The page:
Read the latest news, announcements and information about our speech, occupational and physical therapy centers.
By Veronica Glen, PT, DPT (http://www.thesandiegopediatricpt.com/2017/01/strength-and-power-training-for-kiddos.html)
When Physical Therapists see a clumsy or uncoordinated child, one of the first thoughts we think is “That kid can use some balance training!” or “They could benefit from functional activity practice!” What current evidence based research is finding is that strength and power training can be just as helpful if not MORE helpful than functional movement training!
Down Syndrome (DS) is a genetic disorder caused by one too many copies of chromosome 21. This extra copy changes the typical way the brain and body develop. As a result, individuals with Down Syndrome can face both physical and mental challenges from birth onward, such as delayed developmental milestones. Other possible challenges include:
According to the United States census bureau, 36% of the population described themselves as “nonHispanic white”. By 2050, fully 50% of our nation will be comprised of persons who identify as other than Caucasian.
How might our growing population of persons with different racial and ethnic backgrounds view the world? And what does that mean for the health care system that cares for them?
Many people grow up thinking that their native view of the world they inhabit is shared with everyone. Our narratives about the way the world works is deeply influenced by the contexts in which we first come into contact with the world. It can come as a shock that reasonable people can see and interpret the same events in drastically different ways. Influences including family ties, community affiliations, economic status and religious views are just some of the relationships that differentiate us from each other.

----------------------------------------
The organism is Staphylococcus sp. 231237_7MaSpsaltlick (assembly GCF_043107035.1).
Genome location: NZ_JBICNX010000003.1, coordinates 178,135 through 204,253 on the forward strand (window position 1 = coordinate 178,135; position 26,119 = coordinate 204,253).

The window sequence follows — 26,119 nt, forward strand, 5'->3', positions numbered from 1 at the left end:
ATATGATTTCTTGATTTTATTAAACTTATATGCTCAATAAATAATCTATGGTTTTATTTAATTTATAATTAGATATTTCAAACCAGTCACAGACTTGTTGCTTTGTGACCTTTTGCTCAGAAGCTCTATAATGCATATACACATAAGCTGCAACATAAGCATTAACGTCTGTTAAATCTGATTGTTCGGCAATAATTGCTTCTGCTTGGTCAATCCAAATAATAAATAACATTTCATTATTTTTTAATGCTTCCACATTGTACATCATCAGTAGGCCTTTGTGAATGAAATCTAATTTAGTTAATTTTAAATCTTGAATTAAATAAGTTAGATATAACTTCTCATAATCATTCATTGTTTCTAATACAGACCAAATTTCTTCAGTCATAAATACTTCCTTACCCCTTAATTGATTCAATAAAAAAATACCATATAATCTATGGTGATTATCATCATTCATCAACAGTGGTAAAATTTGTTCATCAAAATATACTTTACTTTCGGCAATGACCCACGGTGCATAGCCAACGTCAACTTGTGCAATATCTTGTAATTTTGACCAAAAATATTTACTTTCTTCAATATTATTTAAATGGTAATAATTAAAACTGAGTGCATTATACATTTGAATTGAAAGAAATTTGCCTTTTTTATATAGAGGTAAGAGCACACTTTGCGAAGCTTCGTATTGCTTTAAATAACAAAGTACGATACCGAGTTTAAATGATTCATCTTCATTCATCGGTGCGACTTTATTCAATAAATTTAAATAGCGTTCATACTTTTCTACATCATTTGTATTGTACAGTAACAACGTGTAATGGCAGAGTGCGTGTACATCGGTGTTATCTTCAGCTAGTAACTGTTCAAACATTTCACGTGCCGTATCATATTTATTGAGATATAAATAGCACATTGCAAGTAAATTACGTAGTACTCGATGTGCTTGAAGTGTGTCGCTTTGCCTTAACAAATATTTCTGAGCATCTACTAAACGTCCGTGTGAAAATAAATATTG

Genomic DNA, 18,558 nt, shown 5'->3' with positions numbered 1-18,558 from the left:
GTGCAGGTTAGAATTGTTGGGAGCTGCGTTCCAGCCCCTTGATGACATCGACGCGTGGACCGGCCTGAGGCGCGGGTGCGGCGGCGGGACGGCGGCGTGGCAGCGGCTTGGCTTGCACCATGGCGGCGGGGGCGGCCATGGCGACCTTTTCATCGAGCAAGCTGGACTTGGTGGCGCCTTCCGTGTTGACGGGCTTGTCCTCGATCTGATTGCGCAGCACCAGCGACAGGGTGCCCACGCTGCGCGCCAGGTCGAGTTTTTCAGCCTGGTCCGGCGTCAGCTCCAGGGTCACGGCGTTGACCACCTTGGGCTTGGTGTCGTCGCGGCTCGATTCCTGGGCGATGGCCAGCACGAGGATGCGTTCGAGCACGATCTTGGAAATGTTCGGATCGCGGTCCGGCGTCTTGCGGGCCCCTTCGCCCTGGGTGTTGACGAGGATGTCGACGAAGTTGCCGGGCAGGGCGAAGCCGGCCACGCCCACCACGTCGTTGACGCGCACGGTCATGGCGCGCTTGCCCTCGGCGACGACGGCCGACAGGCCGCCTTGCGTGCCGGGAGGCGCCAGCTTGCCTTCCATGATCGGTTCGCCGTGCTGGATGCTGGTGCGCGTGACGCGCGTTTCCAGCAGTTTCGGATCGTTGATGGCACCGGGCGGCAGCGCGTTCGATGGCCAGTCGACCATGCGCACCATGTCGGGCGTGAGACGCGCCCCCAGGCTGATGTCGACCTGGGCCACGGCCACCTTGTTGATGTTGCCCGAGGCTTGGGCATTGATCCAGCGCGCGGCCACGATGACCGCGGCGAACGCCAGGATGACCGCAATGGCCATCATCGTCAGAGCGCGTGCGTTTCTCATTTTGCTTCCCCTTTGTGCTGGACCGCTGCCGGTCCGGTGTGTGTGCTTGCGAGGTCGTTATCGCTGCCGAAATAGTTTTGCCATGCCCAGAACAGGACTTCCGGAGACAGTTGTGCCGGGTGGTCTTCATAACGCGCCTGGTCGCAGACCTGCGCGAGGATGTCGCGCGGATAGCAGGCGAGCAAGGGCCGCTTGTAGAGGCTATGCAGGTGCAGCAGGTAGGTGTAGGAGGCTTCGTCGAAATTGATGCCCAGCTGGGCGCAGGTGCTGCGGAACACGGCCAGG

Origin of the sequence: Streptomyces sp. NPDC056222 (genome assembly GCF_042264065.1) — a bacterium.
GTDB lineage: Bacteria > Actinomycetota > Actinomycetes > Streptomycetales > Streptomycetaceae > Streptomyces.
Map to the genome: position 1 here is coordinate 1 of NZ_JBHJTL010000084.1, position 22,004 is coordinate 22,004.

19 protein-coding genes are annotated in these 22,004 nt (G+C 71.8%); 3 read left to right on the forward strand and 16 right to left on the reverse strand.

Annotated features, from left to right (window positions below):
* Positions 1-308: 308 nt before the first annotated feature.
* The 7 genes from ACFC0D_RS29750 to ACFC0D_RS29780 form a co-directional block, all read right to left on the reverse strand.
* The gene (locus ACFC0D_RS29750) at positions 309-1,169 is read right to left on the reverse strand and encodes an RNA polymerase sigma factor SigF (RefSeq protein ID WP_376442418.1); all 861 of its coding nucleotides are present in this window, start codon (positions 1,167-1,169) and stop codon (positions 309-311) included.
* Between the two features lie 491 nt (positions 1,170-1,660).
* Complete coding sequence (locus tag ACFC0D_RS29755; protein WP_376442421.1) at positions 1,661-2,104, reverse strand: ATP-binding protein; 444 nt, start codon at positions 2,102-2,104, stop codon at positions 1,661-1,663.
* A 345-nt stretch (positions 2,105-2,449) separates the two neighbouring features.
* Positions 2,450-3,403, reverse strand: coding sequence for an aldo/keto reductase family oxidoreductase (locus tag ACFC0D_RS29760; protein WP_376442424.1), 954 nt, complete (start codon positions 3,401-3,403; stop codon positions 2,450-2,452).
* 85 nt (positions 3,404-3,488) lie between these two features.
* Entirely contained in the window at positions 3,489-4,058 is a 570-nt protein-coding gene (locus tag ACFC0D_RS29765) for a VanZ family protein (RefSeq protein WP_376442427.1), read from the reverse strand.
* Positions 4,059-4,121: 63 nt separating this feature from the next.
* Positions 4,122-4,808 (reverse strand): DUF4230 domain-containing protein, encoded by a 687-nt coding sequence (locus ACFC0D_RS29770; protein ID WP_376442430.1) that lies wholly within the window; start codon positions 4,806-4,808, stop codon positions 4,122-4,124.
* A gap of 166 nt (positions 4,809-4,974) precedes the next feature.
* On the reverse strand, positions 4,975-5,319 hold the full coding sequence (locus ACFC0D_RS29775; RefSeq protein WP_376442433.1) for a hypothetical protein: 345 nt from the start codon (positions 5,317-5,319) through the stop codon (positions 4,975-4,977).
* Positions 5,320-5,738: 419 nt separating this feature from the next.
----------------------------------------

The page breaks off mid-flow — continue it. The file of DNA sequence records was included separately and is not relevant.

Children are naturally disposed to learning, but when natural processes are interrupted, a little help is needed for a child to develop their full potential. It is a pleasure to play a role in the development of stronger bonds that are built between parents and children as they work toward better communication. Helping children acquire the skills they need to effectively communicate with their families and peers is very rewarding.
Learning to speak is a difficult task. What seems effortless to those without a speech impairment is an incredibly complex set of skills to learn. It helps to become aware of what may be in the way.
Williams syndrome is a developmental disorder affecting approximately 1 in 10,000. It affects both males and females equally.
This syndrome is present at birth and can affect anyone. It is characterized by medical problems, including cardiovascular disease, developmental delays and learning disabilities. These often occur side by side with striking verbal abilities, highly social personalities, and an affinity for music.
Children with Williams syndrome tend to be social, friendly and endearing. In fact, they are likely to be overly friendly, and lack so-called “stranger danger”. This tendency makes Williams syndrome children socially vulnerable.
Although Williams syndrome affects those afflicted for life, there is much that can be done to help. Early diagnosis for Williams syndrome can dramatically change outcomes for the future of children affected.
This is a video done by ABC news a few years ago which gives an excellent look into the challenges and joys of Williams syndrome. We hope you enjoy learning about these wonderful members of our community!